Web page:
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If perspiration is requisite, there are sudorifics much more healthy than alcohol, and which might be administered with much less danger.

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When we consider the fiery nature of alcohol, and the heat it produces when circulating through the body, the accounts we have heard of spontaneous animal combustion are far from incredible. Donovan relates seven instances of this description of ignition, and M. Julia de Fontenelle has lately read a paper to the Academy of Sciences, at Paris, in which he relates fifteen cases of spontaneous human combustion. We will relate two examples out of many : Mary Clues, aged fifty, was much addicted to drinking. At five o'clock one morning a smoke was seen issuing out of her window, and the door being broken open, some flames which were in the room were soom extinguished. Between the bed and the chimney were found the remains of the unfortunate Clues. One leg and a thigh were still entire, but there remained nothing of the skin, the muscles, or the viscera. The bones of the cranium, the breast, the spine, and the upper extremities, were entirely calcined. The furniture had sustained little injury. The side of the bed next to the fire had suffered most; the wood of it was slightly burnt, but the feathers, clothes, and covering were safe. Nothing except the body exhibited strong traces of fire." Most of the examples hitherto recorded are those of females. It would seem that their frames are more delicate than those of men, and therefore are more liable to be rendered combustible by spirits ; but the following narrative from the Medical and Surgical Journal will show the dreadful effects of spirits on the stronger fabric of the other sex :

"Thomas Williams, a sailor, aged 38, who has for a long time used himself to drink a large quantity of spirits, especially of rum, was in a smuggling vessel in the month of November, 1808, which landed at Aberforth, having several barrels of rum on board, which they managed to get on shore without discovery, and took them to an old house in the village which they had previously taken for the purpose. When all was right, they began, as they termed it, to enjoy themselves, and to partake plenteously of their booty. This man, who had been noted for the quantity he could take, now took considerably more than he had been

accustomed to. He became so exceedingly intoxicated, and lay in this state for such a length of time, that his companions became alarmed, and sent for a surgeon to Cardigan; he being from home, myself and the other apprentice attended for him. After ascertaining the beverage he had been taking, the best antidote we could think of was oil; this we agreed to administer; I officiating, and the other holding the candle, it being late in the evening. As soon as the candle came in contact with the vapour from his body, to our great surprise, it caught fire, commencing about the face, and extending throughout the whole surface of the body burning with a blue flame. We, being greatly agitated, thinking we had set him on fire, thought it best to depart, first having thrown a pail of water over him to extinguish it. This only added fuel to the fire, it burning with greater severity. On our return we related the circumstance to our master, who could scarcely credit it. The next morning, he and myself went to see this unfortunate victim. On our arrival, we found only part of the being we went to see; for all the parts, excepting the head, legs, and part of the arms, were consumed. The ashes which remained were black and greasy, and the room in which it lay had a peculiarly offensive smell. The shirt, which was of flannel, was not burnt, but charred. We ordered the remaining parts to be put into a shell. Two days afterward, from curiosity, we again went to see if the remainder was burnt, but found it as before. There was no inquest. His companions, as well as those people who heard it, being at that time superstitious, and knowing him to be a very wicked man, reported that the devil had come: set him alight and sent him, alive, to the shades below, for his wickedness."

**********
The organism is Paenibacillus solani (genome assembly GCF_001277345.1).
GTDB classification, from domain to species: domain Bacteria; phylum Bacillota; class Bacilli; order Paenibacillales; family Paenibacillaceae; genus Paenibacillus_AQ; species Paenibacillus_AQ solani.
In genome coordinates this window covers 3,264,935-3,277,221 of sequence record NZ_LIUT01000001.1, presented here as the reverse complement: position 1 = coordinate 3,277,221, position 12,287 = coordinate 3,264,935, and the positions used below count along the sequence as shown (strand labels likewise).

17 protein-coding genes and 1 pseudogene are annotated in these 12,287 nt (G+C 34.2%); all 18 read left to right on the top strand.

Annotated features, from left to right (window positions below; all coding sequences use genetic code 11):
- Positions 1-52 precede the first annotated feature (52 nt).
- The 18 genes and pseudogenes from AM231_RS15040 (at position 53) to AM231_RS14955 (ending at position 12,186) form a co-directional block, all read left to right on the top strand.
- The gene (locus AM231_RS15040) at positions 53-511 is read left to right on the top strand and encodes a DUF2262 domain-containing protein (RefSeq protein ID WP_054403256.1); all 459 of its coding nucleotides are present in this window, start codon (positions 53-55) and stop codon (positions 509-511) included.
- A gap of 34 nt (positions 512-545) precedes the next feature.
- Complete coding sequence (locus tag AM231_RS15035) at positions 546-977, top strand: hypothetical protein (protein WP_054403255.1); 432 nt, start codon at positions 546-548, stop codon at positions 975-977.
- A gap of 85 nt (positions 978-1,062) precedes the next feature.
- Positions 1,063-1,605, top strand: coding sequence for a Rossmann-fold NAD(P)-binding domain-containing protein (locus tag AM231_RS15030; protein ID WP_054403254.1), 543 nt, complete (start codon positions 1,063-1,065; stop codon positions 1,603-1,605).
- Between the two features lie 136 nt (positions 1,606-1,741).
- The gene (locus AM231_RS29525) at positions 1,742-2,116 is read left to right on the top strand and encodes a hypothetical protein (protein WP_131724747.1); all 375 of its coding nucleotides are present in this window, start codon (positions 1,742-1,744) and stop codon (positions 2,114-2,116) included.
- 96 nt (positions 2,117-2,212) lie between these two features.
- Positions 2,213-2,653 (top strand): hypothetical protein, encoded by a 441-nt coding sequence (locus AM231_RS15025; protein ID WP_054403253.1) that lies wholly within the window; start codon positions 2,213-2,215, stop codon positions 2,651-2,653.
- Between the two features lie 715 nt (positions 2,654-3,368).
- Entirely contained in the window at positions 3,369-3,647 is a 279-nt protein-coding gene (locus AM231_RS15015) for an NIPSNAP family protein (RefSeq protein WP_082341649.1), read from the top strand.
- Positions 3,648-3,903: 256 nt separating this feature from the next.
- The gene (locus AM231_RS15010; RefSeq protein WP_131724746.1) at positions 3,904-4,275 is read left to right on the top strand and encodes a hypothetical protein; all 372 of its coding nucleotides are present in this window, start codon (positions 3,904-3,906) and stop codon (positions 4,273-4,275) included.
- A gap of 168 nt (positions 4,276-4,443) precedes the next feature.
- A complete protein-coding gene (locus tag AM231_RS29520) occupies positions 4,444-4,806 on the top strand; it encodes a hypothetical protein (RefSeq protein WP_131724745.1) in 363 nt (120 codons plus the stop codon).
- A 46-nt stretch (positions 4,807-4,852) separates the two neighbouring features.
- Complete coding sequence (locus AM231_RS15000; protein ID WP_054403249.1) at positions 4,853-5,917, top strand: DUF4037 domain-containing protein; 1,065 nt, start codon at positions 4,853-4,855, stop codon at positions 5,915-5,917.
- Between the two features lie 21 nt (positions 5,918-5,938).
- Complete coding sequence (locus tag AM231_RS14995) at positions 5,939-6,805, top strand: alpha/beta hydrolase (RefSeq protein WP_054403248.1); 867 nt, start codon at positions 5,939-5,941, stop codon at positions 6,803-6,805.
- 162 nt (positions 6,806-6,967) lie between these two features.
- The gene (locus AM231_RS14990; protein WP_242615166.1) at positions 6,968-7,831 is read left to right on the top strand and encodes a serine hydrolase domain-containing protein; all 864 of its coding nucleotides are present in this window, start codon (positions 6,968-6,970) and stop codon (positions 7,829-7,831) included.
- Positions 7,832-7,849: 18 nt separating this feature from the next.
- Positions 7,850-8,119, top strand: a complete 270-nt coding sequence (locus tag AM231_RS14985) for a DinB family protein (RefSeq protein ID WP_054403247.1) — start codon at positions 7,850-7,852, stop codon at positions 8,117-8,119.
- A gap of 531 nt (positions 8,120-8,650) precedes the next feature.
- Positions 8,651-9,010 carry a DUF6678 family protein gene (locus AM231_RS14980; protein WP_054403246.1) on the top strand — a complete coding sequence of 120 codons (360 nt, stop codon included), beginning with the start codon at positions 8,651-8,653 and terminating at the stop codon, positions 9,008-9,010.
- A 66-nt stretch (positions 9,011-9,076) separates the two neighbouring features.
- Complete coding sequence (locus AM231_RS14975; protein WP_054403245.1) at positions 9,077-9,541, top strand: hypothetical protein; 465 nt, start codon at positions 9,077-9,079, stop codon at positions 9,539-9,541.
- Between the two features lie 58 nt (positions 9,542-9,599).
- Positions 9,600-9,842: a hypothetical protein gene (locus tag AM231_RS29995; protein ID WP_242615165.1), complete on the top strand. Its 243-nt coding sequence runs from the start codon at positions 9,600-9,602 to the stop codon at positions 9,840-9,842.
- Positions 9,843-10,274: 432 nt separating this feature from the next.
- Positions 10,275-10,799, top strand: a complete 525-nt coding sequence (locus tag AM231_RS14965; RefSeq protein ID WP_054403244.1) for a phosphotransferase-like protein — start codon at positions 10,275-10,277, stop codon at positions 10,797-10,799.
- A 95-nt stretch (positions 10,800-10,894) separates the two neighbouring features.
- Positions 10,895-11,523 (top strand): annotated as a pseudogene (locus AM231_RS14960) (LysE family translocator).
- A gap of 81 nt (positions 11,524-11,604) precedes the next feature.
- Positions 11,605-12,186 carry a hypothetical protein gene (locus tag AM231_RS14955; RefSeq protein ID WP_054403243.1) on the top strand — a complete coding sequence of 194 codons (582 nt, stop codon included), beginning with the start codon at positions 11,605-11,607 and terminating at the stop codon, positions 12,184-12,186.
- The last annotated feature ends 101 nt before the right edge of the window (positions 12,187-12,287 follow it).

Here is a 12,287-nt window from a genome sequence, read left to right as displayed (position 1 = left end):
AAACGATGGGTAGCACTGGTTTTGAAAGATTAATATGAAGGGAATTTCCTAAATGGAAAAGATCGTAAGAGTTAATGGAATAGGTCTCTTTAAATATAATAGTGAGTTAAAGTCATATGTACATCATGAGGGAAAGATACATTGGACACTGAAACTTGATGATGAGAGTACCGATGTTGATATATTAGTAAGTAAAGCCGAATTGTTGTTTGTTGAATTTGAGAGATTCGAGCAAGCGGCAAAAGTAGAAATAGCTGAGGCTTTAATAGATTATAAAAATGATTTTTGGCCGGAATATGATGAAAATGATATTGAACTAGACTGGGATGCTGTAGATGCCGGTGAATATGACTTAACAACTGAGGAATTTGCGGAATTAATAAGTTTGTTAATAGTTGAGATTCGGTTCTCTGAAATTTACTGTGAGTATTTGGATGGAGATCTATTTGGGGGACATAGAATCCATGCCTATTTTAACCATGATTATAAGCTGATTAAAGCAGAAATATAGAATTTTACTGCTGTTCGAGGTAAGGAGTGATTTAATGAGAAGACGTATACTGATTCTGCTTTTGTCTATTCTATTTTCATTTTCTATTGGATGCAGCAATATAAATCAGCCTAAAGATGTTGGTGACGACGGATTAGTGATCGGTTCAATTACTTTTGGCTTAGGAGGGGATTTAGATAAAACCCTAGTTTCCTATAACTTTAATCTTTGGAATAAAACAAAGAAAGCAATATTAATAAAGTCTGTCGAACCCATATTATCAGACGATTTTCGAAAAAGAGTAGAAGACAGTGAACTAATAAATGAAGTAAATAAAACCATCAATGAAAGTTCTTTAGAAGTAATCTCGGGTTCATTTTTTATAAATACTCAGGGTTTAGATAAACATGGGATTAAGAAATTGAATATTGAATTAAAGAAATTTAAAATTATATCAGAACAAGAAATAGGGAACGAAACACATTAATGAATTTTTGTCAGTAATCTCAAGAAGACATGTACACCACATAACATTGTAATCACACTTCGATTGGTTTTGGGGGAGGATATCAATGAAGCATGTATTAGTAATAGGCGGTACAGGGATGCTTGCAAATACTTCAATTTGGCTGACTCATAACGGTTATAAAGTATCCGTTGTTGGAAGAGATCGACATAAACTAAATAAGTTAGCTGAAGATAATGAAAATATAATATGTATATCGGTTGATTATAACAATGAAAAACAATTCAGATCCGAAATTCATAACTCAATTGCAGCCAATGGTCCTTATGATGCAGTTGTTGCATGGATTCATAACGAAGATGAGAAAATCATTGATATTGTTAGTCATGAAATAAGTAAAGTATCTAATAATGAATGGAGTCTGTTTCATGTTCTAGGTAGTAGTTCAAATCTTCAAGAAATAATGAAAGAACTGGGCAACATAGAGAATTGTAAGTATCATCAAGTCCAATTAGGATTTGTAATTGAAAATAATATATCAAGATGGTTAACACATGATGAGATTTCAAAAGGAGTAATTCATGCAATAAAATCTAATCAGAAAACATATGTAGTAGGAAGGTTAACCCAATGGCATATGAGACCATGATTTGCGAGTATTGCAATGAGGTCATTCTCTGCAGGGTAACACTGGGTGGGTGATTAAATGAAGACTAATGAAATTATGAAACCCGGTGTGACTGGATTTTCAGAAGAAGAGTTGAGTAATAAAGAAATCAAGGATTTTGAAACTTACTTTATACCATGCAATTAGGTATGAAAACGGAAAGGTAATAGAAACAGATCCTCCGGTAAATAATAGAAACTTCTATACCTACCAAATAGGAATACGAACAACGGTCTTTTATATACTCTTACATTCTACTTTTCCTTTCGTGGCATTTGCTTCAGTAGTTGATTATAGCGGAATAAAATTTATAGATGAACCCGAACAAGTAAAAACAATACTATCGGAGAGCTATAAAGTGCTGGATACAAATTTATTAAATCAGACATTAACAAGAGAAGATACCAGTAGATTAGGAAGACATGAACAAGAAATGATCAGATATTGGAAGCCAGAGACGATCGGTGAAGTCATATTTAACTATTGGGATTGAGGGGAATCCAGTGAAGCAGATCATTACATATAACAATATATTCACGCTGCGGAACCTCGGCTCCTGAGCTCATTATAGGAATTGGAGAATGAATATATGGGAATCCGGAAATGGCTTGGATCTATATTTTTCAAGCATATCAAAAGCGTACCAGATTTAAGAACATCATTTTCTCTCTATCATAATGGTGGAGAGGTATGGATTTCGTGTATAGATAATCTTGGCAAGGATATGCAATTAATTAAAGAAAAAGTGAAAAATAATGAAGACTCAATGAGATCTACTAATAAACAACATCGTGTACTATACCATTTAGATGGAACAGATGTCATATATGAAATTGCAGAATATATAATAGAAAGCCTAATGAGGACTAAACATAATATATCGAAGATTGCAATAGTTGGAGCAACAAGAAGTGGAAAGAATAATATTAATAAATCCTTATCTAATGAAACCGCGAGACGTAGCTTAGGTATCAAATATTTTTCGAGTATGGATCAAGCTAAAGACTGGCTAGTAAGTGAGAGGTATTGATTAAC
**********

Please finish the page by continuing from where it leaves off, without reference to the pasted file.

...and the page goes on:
When we

There is nothing incredible in these narrations.

consider the fiery nature of alcohol, the increased circulation it produces, and that the body of the unhappy victim is drenched and saturated with this inflammatory spirit, it is not wonderful that the gas proceeding from such a combustible mass should ignite. We know that phosphoreted hydrogen and other substances will spontaneously take fire, and we cannot tell, as there is phosphorous in the body, but this may be so acted upon as to produce spontaneous combustion, or even the increased circula

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tion in a body so inflammable may occasion ignition. the philosophy of the thing, however, we have little to do; the facts are incontestible, that a number of persons, addicted to ardent spirits, have been burnt to death, and the fire in several cases has been spontaneous. Its peculiar character has also been manifest from the fact that, in many instances, the clothes and bed furniture have not been burnt. Like the Greek fire, also, it appears that water increases its intensity.